Turned out, it was one of the worst storms ever for Cheyenne. After the tornado there was hail and then torrential rain. 12 people died, some because they had been in a movie theater during the storm and the theater folks didn't stop them from driving home or even bother to tell them what had gone on for the hours that they had been watching a movie, and so they got stranded in their cars in a low point of the road designed to protect the plains from flooding. One elderly woman also died, I remember. She had heeded the tornado warning and had gone to her basement but then could not make her way back up the basement room steps after the tornado had passed. The hail broke the glass of her basement window, and the torrential rain filled her basement full of water. Maybe she died from a heart attack. That's how I remember it now. That is a much better memory than some of the alternatives here.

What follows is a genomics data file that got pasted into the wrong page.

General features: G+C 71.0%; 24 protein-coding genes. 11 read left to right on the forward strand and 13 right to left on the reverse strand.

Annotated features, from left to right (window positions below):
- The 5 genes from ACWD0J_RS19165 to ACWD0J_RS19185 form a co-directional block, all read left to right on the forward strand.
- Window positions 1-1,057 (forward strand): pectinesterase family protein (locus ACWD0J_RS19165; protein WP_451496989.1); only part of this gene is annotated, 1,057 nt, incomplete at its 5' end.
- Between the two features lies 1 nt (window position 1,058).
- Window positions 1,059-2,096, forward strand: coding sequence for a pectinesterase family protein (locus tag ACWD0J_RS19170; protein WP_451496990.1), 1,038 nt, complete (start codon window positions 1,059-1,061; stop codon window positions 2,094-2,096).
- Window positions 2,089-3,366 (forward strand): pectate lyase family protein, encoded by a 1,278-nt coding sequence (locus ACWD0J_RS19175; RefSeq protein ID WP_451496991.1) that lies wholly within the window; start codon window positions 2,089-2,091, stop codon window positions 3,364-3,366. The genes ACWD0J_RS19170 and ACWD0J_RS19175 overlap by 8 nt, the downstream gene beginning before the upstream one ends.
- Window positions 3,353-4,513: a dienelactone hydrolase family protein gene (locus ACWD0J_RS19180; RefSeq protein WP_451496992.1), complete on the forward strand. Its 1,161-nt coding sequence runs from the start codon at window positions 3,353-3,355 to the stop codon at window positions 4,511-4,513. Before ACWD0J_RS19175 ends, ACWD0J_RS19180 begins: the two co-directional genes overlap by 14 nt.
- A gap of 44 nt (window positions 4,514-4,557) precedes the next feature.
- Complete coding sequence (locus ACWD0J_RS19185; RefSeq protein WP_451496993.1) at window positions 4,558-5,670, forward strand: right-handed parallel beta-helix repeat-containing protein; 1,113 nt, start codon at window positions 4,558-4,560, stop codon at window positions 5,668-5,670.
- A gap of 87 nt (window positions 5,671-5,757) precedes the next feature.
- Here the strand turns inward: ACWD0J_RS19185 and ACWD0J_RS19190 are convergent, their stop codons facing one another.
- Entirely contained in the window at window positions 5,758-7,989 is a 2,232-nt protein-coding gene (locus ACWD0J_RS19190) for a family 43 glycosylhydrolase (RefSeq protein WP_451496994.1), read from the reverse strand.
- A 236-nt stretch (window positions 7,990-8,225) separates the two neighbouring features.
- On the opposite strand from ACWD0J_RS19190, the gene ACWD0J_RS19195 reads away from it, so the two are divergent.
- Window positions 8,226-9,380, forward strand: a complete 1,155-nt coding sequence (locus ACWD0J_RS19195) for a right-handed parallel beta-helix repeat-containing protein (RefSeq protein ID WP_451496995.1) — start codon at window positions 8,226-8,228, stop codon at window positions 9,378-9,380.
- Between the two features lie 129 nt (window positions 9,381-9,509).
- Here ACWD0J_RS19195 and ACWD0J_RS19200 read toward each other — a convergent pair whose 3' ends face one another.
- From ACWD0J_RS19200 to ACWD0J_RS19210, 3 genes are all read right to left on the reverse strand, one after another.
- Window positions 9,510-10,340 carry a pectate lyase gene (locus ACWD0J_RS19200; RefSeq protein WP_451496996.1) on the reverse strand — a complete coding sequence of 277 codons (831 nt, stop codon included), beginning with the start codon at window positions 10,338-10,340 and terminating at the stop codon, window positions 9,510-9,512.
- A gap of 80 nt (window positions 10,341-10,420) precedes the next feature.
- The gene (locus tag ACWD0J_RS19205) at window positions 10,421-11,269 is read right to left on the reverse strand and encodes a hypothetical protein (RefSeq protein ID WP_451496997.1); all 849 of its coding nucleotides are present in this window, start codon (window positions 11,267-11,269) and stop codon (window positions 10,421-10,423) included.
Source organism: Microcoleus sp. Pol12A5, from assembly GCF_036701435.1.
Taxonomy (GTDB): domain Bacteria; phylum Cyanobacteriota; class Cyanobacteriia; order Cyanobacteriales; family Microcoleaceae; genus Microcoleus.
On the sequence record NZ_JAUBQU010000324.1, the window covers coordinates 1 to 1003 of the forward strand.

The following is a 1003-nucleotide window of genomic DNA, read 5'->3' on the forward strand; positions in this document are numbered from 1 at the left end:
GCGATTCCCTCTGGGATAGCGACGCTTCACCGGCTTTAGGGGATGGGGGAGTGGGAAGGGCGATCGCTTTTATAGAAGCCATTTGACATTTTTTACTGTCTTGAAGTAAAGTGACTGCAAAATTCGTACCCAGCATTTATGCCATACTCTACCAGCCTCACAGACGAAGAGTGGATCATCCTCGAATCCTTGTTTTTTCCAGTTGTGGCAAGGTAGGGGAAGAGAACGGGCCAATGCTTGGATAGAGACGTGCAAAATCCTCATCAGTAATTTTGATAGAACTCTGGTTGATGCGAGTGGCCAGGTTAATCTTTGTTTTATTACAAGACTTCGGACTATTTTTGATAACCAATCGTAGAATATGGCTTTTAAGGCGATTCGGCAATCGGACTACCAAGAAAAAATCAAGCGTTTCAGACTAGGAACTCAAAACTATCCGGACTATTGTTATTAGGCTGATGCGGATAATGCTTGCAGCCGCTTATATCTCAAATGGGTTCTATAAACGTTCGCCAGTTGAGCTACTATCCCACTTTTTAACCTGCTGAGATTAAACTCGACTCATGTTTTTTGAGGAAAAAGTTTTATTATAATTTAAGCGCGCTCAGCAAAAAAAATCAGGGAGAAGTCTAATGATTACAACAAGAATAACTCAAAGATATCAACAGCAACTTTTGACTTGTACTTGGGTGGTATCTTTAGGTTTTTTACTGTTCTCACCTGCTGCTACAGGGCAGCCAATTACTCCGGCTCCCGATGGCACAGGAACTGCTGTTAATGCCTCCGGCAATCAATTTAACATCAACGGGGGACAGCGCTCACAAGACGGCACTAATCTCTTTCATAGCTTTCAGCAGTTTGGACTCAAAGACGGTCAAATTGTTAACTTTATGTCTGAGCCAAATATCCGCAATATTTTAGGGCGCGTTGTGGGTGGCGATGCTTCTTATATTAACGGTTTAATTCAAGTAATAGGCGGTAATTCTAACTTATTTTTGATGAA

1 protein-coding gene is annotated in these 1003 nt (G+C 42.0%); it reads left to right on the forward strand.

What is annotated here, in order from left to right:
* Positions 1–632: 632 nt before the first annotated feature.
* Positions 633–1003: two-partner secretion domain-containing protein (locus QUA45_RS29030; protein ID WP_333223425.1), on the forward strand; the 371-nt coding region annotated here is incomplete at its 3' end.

This is a little news blurb that I found, confirming my memories of the storm:

The Cheyenne Wyoming Flood of August 1-2, 1985

By late afternoon on August 1, 1985, a stationary thunderstorm developed over Cheyenne, Wyoming, producing record amounts of rainfall. In approximately a 3-hour time span, six plus inches of rainfall occurred. The storm produced at least one tornado, heavy rains, and hail. In some parts of town, hail piled up to depths of 4-6 feet. The severe flooding resulted in 12 deaths, 70 people were injured, and total damages exceeded $61 million.

I remember seeing the locomotive engine at the park, after the storm. It was buried halfway in water (even more than this photo shows, I think). I remember a photo of that image making its way to the newspaper's front page....